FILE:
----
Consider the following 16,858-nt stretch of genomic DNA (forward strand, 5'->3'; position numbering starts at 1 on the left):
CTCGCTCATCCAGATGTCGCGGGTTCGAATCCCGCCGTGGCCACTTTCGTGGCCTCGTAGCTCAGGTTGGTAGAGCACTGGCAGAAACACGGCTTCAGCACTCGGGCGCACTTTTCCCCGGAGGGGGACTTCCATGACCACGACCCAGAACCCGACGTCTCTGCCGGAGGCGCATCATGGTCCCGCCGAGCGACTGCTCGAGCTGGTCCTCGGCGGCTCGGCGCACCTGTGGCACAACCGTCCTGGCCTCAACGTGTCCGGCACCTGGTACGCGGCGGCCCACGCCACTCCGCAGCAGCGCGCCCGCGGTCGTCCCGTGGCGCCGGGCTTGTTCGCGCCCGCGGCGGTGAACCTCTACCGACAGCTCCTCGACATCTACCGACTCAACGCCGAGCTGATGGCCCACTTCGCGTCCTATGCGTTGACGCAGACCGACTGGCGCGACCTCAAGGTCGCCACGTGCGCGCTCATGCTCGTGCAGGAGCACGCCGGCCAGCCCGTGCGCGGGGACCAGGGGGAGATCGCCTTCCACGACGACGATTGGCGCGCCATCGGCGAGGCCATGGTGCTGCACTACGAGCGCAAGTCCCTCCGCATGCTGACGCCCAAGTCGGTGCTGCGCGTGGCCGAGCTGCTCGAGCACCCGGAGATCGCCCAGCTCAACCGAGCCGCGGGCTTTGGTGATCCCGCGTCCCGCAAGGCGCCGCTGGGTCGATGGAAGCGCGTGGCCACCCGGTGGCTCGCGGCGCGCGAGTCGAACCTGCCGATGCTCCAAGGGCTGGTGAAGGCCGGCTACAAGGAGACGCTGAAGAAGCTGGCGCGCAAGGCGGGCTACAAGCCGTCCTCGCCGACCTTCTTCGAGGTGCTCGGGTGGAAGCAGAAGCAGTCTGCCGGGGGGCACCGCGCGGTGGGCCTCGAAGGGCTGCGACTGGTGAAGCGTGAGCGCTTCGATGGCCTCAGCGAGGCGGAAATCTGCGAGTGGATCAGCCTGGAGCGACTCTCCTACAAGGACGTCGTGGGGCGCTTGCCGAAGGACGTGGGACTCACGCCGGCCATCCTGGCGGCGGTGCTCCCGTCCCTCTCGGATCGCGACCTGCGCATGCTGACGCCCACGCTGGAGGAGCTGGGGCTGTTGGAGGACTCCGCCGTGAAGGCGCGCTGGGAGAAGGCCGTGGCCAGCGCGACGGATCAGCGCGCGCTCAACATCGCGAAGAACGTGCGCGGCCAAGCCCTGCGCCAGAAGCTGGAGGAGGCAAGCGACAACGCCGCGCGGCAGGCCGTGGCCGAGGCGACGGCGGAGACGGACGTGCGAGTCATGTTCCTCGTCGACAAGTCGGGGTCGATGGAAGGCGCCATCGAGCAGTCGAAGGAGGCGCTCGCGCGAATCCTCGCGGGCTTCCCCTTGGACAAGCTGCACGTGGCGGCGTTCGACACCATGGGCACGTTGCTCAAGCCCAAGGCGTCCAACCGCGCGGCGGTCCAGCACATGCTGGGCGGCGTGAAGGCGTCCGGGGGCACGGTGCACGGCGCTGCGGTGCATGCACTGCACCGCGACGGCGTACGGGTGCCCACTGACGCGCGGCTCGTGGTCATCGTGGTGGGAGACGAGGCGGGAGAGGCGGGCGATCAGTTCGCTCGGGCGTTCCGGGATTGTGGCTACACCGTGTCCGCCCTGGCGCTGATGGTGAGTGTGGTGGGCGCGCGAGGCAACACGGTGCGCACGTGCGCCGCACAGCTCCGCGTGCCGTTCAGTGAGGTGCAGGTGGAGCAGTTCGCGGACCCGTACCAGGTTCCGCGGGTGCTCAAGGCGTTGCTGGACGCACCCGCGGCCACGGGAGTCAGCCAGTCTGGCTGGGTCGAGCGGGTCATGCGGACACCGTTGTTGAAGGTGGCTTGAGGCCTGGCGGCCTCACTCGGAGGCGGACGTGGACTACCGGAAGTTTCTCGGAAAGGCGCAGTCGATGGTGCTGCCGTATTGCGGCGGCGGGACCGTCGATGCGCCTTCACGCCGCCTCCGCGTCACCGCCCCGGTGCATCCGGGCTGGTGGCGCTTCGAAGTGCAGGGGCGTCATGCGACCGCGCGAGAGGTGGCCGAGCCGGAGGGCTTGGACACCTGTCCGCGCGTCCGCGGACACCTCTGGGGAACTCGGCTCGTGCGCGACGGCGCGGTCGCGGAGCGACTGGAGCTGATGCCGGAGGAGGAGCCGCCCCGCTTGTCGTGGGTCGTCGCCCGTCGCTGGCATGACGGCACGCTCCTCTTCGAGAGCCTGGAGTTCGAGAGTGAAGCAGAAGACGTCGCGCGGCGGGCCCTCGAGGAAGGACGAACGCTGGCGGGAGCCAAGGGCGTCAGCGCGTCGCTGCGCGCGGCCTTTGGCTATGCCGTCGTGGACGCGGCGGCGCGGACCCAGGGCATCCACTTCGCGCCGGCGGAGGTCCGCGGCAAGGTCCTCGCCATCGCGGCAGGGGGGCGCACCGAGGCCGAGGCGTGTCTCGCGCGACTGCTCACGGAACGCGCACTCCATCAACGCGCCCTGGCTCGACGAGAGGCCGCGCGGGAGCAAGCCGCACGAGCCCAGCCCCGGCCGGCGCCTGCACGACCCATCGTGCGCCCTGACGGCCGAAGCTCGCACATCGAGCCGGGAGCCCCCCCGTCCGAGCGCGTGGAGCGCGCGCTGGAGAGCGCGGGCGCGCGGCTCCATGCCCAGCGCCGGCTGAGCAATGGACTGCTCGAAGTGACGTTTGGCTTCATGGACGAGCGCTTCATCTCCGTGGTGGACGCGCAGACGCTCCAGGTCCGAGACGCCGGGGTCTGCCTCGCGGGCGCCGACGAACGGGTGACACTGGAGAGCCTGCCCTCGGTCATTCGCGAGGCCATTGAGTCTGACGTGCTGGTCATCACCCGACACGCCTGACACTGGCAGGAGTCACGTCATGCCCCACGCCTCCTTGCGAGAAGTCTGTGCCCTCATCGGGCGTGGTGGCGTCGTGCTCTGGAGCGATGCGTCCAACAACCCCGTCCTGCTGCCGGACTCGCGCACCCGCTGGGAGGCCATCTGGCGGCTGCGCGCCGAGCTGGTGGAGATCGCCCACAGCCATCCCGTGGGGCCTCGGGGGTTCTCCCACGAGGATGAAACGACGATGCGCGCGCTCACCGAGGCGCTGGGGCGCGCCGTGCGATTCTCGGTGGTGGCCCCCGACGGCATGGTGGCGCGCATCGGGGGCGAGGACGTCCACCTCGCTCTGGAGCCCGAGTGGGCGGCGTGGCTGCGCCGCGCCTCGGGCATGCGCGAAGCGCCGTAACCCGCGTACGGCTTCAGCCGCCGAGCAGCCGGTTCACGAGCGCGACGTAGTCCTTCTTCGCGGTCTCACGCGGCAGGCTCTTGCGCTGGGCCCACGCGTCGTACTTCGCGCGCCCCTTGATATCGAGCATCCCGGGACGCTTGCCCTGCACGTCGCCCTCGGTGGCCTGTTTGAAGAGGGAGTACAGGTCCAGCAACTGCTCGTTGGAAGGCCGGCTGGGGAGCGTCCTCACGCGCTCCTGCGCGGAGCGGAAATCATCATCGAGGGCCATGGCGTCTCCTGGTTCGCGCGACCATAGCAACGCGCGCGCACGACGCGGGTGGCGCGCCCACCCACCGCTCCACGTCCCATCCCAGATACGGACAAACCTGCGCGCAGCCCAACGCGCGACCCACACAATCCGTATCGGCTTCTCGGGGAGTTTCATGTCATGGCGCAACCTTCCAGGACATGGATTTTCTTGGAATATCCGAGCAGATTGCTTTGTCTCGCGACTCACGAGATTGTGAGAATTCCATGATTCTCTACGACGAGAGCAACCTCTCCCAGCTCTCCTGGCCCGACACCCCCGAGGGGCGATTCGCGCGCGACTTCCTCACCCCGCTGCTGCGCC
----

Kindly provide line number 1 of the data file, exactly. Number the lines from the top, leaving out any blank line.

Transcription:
Consider the following 16,858-nt stretch of genomic DNA (forward strand, 5'->3'; position numbering starts at 1 on the left):